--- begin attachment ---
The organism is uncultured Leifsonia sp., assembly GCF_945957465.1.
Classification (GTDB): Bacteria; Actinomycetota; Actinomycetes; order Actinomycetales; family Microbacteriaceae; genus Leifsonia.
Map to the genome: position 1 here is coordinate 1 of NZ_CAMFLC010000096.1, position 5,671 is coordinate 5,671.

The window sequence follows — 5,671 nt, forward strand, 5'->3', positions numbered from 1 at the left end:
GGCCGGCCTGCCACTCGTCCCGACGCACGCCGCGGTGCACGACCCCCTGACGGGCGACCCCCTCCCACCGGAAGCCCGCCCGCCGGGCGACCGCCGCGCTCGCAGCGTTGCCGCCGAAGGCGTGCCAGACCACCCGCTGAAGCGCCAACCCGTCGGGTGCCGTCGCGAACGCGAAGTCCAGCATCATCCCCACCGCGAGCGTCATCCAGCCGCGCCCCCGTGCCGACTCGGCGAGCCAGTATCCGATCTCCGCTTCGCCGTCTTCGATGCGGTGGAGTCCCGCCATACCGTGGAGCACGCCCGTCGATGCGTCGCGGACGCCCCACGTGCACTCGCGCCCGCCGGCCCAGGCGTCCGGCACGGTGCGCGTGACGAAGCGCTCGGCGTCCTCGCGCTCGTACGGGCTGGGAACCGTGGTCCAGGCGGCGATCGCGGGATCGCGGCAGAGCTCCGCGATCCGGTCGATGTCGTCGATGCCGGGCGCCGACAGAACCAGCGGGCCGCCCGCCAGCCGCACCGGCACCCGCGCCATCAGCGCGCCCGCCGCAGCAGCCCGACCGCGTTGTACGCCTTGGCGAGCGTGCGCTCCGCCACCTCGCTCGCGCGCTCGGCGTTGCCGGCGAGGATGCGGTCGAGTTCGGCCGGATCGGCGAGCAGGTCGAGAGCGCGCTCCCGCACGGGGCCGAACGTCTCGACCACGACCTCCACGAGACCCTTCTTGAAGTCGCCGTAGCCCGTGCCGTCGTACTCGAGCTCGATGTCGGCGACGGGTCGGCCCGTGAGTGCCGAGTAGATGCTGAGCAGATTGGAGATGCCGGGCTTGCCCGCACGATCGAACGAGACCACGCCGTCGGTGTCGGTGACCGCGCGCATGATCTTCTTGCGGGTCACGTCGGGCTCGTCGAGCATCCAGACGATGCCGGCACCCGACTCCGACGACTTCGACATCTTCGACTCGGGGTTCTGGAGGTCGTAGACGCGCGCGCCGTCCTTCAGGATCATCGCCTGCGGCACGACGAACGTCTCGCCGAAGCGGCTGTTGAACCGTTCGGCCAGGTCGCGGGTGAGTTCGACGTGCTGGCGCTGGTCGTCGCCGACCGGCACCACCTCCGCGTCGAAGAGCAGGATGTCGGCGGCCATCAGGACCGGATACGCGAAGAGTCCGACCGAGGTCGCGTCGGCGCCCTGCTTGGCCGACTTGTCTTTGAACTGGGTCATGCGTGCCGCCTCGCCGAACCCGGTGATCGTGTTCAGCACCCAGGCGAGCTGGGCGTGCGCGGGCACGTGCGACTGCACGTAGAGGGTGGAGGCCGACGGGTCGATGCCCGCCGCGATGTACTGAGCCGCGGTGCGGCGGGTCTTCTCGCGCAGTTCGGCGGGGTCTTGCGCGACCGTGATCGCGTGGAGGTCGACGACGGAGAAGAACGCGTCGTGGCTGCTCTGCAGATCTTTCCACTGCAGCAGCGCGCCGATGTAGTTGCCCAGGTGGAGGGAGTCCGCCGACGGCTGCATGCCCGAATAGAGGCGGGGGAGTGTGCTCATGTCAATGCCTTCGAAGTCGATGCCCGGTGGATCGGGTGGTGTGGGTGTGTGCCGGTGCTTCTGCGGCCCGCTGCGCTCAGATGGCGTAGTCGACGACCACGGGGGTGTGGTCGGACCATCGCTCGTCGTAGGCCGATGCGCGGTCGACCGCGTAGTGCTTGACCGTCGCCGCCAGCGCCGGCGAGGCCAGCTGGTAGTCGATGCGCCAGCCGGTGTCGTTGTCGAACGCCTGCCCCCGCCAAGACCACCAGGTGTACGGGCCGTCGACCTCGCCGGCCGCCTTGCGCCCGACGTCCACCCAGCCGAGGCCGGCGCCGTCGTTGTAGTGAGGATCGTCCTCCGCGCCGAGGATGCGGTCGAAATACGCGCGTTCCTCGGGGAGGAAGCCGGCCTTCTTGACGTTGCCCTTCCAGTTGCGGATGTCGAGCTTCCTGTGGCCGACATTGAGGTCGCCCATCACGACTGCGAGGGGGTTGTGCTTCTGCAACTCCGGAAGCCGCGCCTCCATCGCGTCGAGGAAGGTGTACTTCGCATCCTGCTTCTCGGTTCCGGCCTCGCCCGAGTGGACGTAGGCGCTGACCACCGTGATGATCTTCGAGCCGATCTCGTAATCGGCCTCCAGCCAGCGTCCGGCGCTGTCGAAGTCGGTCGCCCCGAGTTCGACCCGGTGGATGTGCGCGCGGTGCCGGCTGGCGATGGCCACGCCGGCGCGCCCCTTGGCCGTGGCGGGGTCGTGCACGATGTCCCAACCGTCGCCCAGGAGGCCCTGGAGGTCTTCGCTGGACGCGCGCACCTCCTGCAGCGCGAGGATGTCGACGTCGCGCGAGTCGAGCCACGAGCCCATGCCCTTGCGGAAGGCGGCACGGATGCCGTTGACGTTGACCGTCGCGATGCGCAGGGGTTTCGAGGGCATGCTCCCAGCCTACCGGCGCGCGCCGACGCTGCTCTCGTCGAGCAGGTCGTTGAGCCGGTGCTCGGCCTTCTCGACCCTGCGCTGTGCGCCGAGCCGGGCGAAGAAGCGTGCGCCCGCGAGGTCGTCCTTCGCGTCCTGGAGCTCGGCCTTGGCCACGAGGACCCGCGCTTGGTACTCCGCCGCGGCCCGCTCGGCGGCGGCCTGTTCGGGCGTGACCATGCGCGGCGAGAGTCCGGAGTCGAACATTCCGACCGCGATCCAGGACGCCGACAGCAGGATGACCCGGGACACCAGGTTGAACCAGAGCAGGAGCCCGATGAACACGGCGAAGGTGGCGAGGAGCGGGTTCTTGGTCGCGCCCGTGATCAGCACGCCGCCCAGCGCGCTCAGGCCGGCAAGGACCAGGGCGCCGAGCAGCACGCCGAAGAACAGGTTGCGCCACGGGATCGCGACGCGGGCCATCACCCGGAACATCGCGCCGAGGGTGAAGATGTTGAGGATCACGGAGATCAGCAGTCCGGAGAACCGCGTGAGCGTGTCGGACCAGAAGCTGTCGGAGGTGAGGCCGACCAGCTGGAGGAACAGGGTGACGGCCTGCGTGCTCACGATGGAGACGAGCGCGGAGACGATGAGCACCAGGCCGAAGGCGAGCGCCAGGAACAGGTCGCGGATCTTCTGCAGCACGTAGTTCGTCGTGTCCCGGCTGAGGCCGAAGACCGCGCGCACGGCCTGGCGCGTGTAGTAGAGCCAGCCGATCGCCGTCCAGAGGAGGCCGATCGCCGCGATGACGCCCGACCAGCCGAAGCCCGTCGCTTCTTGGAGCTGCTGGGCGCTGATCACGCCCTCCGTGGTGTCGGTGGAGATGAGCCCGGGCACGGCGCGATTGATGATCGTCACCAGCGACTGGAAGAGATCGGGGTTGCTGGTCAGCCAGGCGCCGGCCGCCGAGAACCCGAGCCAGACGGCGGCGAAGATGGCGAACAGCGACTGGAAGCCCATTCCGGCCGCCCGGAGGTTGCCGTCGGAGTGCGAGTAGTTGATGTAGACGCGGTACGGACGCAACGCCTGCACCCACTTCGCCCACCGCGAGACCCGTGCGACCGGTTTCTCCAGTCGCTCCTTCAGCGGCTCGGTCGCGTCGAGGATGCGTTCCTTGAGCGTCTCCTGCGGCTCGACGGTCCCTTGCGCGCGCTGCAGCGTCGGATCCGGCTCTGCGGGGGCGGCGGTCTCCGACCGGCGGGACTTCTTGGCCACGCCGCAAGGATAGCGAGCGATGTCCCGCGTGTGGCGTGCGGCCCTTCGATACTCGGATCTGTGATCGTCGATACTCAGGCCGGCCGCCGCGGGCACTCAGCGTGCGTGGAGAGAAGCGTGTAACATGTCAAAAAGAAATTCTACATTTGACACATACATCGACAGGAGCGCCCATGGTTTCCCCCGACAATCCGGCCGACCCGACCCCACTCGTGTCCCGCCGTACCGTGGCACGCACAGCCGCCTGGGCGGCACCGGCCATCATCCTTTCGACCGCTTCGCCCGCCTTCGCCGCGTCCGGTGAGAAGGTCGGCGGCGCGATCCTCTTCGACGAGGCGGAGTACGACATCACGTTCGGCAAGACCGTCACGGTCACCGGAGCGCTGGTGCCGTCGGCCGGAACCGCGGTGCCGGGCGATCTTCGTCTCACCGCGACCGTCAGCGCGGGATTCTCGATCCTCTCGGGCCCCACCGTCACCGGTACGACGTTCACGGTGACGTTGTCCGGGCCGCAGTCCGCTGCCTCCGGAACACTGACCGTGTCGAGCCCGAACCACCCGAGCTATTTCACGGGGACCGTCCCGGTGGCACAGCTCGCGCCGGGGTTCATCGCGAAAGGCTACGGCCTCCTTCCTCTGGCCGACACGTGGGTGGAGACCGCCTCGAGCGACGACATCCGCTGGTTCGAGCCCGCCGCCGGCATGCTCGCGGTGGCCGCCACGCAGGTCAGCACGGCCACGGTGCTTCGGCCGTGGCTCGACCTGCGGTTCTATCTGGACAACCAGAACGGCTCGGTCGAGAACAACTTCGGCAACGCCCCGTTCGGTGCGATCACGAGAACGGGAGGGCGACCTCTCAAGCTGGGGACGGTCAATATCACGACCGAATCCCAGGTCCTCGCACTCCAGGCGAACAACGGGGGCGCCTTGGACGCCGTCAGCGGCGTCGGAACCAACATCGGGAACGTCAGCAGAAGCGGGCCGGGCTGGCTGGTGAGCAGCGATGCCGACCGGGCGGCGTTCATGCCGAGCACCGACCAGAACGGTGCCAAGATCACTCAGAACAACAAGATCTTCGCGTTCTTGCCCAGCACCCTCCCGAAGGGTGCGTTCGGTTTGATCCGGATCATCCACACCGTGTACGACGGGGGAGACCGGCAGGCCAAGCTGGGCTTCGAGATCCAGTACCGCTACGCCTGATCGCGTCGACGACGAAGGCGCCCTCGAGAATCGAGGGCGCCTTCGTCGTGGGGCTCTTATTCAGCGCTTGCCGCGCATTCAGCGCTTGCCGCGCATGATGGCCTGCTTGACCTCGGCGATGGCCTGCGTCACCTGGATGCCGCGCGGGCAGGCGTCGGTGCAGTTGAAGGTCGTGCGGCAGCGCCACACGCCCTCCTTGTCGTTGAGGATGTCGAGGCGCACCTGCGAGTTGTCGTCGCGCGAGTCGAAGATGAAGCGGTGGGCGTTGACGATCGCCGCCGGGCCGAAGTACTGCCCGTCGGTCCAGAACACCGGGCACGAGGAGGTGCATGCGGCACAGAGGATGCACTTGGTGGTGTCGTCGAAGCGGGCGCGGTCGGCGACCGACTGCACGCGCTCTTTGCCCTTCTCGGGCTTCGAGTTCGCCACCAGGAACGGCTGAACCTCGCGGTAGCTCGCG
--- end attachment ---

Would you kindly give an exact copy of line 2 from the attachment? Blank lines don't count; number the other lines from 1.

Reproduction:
Classification (GTDB): Bacteria; Actinomycetota; Actinomycetes; order Actinomycetales; family Microbacteriaceae; genus Leifsonia.